Why 90% of Women with Sleep Apnea Go Undiagnosed: Understanding the Numbers

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Written by Annie Atherton

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Alida Abdullah, 46, an educator and mother of four in Atlanta, spent decades taking for granted that she was tired much of the time. She would fall asleep at inopportune times, even nodding off while driving. Even so, Abdullah didn’t consider that she had a sleep condition. “I thought I was just sleepy and didn’t get enough rest,” she says. 

In her early thirties, someone asked if she’d ever had a sleep study, an overnight test used to evaluate sleep disorders. She decided to get one. During the titration part of the study, she used a continuous positive airway pressure (CPAP) machine and was astonished by the result. 

“When I woke up, I kid you not, I had never felt so refreshed in my entire adult life,” she says. She was diagnosed with severe obstructive sleep apnea (OSA), a common form of sleep-disordered breathing.

While sleep apnea may be more common in men, it still affects women. In fact, about 1 in 4 women are at high risk for the condition. However, by one estimate, over 90% of women with sleep apnea go undiagnosed

The reasons for this are complicated. Contributing factors include a lack of understanding of the gender and sex differences in sleep medicine, gaps in sleep research, and limited public health efforts to raise awareness that sleep apnea is not just a “man’s disease”

As a result, primary care doctors may not always ask women about sleep issues or sleep apnea symptoms. Further complicating matters is that women may not develop sleep apnea until certain stages in life due to hormonal changes. 

Common misconceptions about sleep apnea often mislead women into thinking they couldn’t have the condition. The stereotype is that sleep apnea only affects older men, but young women can also be diagnosed with the disorder.

Snoring is known to be one of the hallmarks of sleep apnea. But women are less likely to snore than men and more likely to have other symptoms, like tiredness, often attributed to other health issues. And while obesity is a risk factor for sleep apnea, women who are not overweight can still be affected. 

woman talking to doctor

The knowledge gap

One reason why sleep apnea can go diagnosed in women is that doctors often respond differently to their female patients, says Dr. Valerie Cacho, an integrative sleep physician and founder of Sleephoria, an online resource for women’s sleep health. When women tell their doctors they’re tired, they’re often told to get their thyroid checked, or they’re sent to a therapist, she says. Both thyroid problems and depression can also cause tiredness. But “a man who’s tired and goes to his doctor will probably get a sleep study,” Dr. Cacho says.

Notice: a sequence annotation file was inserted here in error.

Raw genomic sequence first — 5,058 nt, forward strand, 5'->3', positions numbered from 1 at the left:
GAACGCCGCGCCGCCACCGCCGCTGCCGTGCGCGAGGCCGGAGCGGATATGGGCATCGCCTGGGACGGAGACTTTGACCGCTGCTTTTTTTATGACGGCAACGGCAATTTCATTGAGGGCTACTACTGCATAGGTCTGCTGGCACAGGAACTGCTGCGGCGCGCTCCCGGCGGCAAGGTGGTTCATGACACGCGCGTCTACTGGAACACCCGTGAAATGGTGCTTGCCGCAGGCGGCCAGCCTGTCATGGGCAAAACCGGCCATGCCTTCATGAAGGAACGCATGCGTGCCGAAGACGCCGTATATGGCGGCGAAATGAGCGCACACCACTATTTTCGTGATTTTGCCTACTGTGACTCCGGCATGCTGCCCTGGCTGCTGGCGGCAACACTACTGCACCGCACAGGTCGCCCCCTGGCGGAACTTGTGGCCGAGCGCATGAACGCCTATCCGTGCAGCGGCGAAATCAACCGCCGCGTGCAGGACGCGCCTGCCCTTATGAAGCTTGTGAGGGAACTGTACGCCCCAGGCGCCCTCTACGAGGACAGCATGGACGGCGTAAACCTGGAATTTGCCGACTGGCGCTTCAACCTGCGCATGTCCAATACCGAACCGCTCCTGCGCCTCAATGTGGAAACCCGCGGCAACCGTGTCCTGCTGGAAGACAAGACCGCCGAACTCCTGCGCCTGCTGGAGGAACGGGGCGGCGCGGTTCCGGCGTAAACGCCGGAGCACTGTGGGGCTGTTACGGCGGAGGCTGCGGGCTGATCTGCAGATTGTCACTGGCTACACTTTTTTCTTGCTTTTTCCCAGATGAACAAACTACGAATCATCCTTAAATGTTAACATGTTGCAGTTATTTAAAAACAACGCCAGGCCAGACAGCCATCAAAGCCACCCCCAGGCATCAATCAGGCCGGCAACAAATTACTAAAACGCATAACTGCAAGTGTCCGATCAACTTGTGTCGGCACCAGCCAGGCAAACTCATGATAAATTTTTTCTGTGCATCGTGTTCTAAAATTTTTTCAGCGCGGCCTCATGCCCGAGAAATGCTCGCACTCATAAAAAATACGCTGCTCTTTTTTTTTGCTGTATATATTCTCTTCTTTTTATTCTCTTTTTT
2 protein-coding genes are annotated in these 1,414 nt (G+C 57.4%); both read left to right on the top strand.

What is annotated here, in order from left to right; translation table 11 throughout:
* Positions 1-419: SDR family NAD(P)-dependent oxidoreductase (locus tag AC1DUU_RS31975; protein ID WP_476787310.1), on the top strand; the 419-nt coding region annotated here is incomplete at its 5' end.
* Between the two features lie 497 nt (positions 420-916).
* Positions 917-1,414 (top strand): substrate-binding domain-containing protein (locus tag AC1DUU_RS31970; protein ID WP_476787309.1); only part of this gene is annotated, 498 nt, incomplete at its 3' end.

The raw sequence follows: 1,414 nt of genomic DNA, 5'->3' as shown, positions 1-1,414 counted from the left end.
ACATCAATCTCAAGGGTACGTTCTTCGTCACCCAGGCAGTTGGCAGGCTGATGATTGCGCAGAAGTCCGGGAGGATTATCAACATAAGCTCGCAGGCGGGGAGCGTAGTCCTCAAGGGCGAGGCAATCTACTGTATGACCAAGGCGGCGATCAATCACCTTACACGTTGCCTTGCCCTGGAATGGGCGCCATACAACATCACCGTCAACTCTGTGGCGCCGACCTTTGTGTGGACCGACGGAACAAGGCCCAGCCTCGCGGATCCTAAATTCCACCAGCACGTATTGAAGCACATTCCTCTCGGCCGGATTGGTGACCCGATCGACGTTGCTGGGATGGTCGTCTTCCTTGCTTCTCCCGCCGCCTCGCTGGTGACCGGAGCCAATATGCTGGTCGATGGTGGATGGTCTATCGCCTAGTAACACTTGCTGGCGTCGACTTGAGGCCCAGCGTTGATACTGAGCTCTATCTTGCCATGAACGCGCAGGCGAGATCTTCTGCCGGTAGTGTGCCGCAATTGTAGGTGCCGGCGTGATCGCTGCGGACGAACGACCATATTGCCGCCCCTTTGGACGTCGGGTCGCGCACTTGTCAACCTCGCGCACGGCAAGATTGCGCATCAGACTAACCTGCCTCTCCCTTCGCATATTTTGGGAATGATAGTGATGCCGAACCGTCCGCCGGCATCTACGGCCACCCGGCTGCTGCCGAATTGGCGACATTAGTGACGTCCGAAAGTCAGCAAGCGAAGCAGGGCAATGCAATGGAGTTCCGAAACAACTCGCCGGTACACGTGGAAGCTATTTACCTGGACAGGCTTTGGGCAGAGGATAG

This was the case for 46-year-old Florida resident Emma Cooksey, a patient advocate, writer, and podcast host. When she was 30, she consulted her doctor about sleep problems. “I said, ‘I’m really exhausted no matter how much I sleep,’” she recalls. “I was told, ‘You’re anxious and depressed. Let’s treat you for that.’” 

Cooksey left the doctor’s office with the impression that sleep disorders are rare and sleep apnea only affects older men. She was told she didn’t have enough risk factors for sleep apnea to warrant testing. 

The doctors also attributed Cooksey’s tiredness to her having a baby, even though her child was already sleeping through the night. When she fell asleep driving and narrowly avoided a collision, she knew she had to step up her self-advocacy. She said to herself, “I really need to be referred to somebody that knows about sleep.” 

“You’ll hear women complain that they wake up at 3:30am every night, and sleep doctors like me realized that that is the main manifestation of their sleep apnea.” – Dr. Joseph Krainin, neurologist and sleep medicine physician

Part of the knowledge gap among physicians comes from sleep apnea presenting differently in women, with less overall snoring and more fatigue, says Dr. Joseph Krainin, a neurologist and sleep medicine physician. Women also tend to have more of an issue with staying asleep than falling asleep. 

“You’ll hear women complain that they wake up at 3:30 a.m. every night, and sleep doctors like me realize that that is the main manifestation of their sleep apnea,” Dr. Krainin says. However, not all physicians recognize these as signs of sleep apnea.

Sleep apnea symptoms that are more common in women

Identifying sleep apnea in women

Some women may not know they can go most of their lives without a sleep disorder and then develop one at an older age.